IntLists.Sum(list));

Performance

Since we made sure that our code does not contain any virtual method calls or unnecessary object creation, the generic code should be exactly as fast as non-generic code. To test this, I wrote a small benchmark. The result is encouraging. Even the current very limited JIT compiler manages to inline the Sum method, so the generic version is indeed exactly as fast as the non-generic version on my machine.

Please make sure that you run the benchmark in release mode, since in debug mode many very important optimizations such as method inlining are disabled.

Using operators with type parameters

We now can do calculations on generic types with acceptable performance. But we still can not use operators with type parameters. In the above example, we had to write sum=calculator.Add(sum,list[i]) instead of simply writing sum+=list[i].

This might not be a big deal if you want to perform a simple addition. But if you have large, complex methods that excessively use operators, it would be a tedious and error-prone process to convert them to use method calls instead.

Fortunately, it is possible to create a wrapper struct that defines operators. By using implicit conversions to and from the wrapped type, we can use this wrapper struct almost transparently.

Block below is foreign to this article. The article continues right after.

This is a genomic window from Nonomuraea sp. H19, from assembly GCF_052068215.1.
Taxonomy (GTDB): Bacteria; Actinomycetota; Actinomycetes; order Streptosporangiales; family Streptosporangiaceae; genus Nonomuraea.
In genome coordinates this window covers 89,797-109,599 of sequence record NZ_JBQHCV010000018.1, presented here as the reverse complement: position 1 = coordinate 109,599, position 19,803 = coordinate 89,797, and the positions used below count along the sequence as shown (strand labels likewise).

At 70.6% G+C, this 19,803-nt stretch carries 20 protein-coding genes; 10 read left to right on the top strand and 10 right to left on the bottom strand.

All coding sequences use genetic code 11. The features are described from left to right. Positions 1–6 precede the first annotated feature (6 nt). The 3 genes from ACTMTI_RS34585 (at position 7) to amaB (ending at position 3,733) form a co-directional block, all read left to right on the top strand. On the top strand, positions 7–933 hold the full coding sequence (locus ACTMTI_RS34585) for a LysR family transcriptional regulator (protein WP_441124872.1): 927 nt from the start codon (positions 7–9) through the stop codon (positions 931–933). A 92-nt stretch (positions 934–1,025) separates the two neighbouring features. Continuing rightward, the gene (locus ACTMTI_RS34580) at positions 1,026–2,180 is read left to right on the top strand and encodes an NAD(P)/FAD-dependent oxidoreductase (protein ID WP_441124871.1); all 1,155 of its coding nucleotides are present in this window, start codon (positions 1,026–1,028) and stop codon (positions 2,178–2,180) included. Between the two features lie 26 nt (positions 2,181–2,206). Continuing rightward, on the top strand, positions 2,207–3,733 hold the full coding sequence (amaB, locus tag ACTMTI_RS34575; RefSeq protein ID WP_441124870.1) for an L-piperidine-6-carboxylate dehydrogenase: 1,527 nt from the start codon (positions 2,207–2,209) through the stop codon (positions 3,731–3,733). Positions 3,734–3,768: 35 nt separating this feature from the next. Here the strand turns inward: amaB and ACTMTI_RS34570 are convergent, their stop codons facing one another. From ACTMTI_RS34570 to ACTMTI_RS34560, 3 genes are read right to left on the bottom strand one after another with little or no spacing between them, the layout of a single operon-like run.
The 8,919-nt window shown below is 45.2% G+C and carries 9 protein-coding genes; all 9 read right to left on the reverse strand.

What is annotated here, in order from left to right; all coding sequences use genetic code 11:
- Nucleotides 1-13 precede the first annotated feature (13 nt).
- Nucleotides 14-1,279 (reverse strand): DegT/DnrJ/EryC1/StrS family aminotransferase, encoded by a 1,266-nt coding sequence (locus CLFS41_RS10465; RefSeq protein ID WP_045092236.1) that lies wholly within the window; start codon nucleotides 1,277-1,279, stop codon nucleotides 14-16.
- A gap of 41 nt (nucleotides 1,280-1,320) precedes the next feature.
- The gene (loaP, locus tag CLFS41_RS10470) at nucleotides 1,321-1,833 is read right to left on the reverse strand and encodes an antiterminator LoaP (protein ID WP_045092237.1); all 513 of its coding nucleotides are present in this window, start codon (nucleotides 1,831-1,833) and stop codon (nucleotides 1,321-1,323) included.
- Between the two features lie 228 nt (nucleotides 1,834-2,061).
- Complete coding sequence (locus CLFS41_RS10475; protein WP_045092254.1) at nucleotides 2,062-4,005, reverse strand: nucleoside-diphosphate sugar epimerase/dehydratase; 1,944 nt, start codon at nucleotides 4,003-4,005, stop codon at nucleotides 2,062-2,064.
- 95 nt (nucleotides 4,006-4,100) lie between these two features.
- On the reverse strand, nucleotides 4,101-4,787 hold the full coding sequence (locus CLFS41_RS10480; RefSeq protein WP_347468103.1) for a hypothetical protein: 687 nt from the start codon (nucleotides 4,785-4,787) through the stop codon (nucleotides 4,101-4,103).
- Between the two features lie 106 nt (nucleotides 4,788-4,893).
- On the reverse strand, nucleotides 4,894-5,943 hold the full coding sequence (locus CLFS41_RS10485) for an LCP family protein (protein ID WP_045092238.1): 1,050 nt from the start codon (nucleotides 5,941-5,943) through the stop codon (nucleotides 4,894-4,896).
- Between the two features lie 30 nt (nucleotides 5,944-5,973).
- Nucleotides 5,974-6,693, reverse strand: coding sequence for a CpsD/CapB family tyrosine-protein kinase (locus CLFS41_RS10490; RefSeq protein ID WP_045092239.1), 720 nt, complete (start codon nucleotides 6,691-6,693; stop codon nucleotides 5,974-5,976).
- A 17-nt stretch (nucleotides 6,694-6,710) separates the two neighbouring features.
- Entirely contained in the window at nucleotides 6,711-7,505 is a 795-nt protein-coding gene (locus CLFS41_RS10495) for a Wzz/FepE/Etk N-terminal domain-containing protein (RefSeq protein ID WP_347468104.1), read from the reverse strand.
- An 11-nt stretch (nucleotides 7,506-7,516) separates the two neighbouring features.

This is how a wrapper struct for the above ICalculator interface might look like:

public struct Number<T,C>
    where C:ICalculator<T>,new()
{
    private T value;
    private static C calculator=new C();
    private Number(T value) {
        this.value=value;
    }
    public static implicit operator Number<T,C>(T a)
    {
        return new Number<T,C>(a);
    }
    public static implicit operator T(Number<T,C> a)
    {
        return a.value;
    }
    public static Number<T,C> operator + (Number<T,C> a, Number<T,C> b)
    {
        return calculator.Add(a.value,b.value);
    }
    ...other operators...
}

Now, instead of using T in your generic class, you would just use the wrapper struct instead. Here is how the Sum example would look like using the wrapper struct:

class Lists<T,C>
    where T:new()
    where C:ICalculator<T>,new()
{
    public static T Sum(List<T> list)
    {
        Number<T,C> sum=new T();
        for(int i=0;i<list.Count;i++)
            sum+=list[i];
        return sum;
    }
}

You might expect that this code runs exactly as fast as the non-operator version. But unfortunately, this is not the case. The current .NET JIT compiler has some very serious limitations. Basically, it does not do any inlining if a method has an explicit struct parameter (Yes, I was shocked too).

Since the operator methods in the wrapper struct have struct parameters, they will not be inlined, so the performance will suffer. But I am sure that Microsoft will fix this important performance issue soon.

Here is a suggestion about this topic that you can vote for. This is the only thing that is missing for lightning-fast and easy to use numerics in C#.